A Divine Miracle For Skeptics Who Do Not Believe In Miracles
A historically-documented true story of 8 Jesuit priests who survived the 1945 Hiroshima atomic bomb blast.
June 24, 2012 - 12:01 pm
Next to the Pope my authority on all things Catholic is my devout 89-year-old father-in-law, a long retired “government worker” from an agency that shall go unnamed. He possesses an encyclopedic knowledge of physics, history, politics and religion with a special interest in “supernatural” miracles of the Bible and Divine miracles in general.
So recently, after my husband and I had watched an interesting documentary on the making of the atomic bomb known as “The Manhattan Project,” we both agreed that Dad would also enjoy the program and the next time he came over we would replay it for him.
Today was that day.
So after he watched it, I asked my father-in-law if he had enjoyed the documentary. He said he did, but already knew much of the story. (Of course!)
However, he expressed disappointment that the documentary did not mention a group of Jesuit priests who survived the Hiroshima bomb blast without any major injuries at ground zero.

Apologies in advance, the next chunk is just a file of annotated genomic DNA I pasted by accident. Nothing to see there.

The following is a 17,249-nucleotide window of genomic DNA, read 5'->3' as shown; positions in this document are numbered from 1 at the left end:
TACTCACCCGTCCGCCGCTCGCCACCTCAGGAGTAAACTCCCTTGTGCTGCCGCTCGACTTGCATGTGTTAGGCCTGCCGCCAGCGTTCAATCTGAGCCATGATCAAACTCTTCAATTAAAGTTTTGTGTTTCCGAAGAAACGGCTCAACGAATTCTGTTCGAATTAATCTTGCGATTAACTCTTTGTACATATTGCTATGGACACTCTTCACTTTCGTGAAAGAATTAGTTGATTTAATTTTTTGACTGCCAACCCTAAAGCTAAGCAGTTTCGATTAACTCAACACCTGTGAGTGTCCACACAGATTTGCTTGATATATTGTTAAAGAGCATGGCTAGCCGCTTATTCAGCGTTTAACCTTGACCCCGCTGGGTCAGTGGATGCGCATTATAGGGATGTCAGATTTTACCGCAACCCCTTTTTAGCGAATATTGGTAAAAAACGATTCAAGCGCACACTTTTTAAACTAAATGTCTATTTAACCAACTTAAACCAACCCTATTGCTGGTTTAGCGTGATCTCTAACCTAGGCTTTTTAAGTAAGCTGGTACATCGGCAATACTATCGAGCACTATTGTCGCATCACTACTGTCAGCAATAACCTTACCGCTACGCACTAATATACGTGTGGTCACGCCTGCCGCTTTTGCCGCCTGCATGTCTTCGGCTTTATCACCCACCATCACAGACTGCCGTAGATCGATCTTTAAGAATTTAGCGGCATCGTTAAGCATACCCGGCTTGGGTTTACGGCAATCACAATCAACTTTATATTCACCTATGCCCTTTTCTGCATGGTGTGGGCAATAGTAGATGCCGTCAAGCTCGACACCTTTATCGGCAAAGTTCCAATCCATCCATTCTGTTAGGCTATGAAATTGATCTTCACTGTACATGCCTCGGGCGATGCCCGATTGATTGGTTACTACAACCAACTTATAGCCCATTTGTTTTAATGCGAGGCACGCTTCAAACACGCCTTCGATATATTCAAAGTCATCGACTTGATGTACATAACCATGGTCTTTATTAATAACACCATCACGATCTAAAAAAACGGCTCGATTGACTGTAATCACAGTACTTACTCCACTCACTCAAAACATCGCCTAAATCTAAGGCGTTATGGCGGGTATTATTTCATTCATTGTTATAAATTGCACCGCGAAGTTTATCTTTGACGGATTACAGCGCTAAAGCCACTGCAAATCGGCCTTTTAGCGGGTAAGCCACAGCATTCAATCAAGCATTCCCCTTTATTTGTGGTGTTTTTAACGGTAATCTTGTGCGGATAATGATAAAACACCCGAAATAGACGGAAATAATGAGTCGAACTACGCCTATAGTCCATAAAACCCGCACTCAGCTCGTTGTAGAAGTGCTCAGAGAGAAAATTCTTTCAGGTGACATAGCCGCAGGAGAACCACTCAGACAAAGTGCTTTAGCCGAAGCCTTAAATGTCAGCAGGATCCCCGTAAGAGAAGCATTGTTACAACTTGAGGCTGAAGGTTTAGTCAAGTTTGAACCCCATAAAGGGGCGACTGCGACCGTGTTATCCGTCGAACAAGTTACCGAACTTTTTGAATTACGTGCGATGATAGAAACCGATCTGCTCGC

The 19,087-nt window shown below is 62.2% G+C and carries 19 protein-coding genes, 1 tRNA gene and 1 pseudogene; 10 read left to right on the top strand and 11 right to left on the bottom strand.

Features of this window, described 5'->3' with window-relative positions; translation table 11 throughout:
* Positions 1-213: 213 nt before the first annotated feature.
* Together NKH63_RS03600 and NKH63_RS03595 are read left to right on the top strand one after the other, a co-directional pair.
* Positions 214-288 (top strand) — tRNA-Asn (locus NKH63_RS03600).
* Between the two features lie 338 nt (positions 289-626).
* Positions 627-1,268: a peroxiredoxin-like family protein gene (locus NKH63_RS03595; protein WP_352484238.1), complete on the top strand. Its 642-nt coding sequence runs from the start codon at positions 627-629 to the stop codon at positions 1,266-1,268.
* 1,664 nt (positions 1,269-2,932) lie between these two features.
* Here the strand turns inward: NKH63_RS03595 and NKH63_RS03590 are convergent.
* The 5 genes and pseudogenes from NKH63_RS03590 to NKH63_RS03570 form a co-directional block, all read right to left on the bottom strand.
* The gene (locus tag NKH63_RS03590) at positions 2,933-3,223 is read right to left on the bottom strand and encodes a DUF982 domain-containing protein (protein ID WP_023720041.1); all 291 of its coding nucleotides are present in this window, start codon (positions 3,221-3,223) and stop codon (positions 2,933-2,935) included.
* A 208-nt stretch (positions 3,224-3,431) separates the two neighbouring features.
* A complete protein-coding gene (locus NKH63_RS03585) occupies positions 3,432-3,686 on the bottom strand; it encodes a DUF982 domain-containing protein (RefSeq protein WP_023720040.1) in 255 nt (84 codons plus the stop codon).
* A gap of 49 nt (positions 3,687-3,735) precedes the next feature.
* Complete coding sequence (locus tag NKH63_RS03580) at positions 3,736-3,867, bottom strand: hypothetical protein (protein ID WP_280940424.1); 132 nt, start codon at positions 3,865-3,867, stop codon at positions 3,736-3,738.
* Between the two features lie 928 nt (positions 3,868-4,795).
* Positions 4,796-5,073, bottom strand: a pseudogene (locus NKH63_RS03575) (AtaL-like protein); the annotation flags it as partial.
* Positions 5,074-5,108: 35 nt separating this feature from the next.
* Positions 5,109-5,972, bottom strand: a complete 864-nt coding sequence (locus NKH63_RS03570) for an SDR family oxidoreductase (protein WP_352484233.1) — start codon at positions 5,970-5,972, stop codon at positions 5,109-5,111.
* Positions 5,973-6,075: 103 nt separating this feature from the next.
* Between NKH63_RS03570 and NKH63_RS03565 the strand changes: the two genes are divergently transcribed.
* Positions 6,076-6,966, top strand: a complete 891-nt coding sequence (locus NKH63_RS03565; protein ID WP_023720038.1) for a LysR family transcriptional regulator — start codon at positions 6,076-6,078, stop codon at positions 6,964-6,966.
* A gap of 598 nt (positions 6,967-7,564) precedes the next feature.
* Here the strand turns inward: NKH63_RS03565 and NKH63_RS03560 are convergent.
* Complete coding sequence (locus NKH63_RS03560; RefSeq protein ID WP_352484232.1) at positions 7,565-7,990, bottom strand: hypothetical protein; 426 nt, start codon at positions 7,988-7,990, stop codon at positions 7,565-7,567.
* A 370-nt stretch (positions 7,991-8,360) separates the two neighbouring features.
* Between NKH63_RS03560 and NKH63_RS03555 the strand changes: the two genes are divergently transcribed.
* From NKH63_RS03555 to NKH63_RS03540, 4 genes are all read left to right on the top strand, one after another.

I told him this oversight was not surprising since it was, after all, a History Channel documentary but I still doubted the truth of this miraculous Hiroshima tale.
As Dad began to describe what he said was surely a Divine miracle, I hopped on Google and entered “Jesuit priests survived Hiroshima”. To my surprise, instantly there appeared numerous links to this amazing, true story now almost lost in the sands of time.
Here are the basic facts of this historical occurrence.
In Hiroshima, a group of eight Jesuit priests lived in a presbytery near the parish church less than a mile away from where the first atomic bomb ever dropped on a city exploded well within the total death and devastation radius. Keep in mind this was a blast that killed 80,000 people almost instantly and up to a total of 140,000 eventually.
At Hiroshima “Little Boy” destroyed over two-thirds of the buildings.
All eight priests in their home building sat in the direct kill zone while for miles around nothing but ashes remained. They were not only “virtually unscathed from the effects of the bomb” but none of the group suffered either the ill-effects of radiation or major injuries from the bomb blast. Furthermore, while their building received some damaged, unlike others it still stood.
While it is true that small numbers of other civilians in the blast area survived, all presumably suffered, and most if not all eventually died from radiation sickness.
What is truly miraculous is that radiation sickness did not affect ANY of the Jesuits at that time or decades later.
Why were these eight priests spared in an area of total death and destruction?
In 1976, when all the eight Jesuit priests still lived, one of the survivors, a German named Father Hubert Schiffer, represented the group with this answer:
We survived because we were living the message of Fatima. We lived and prayed the Rosary daily in that home.
What is the message of Fatima, you ask?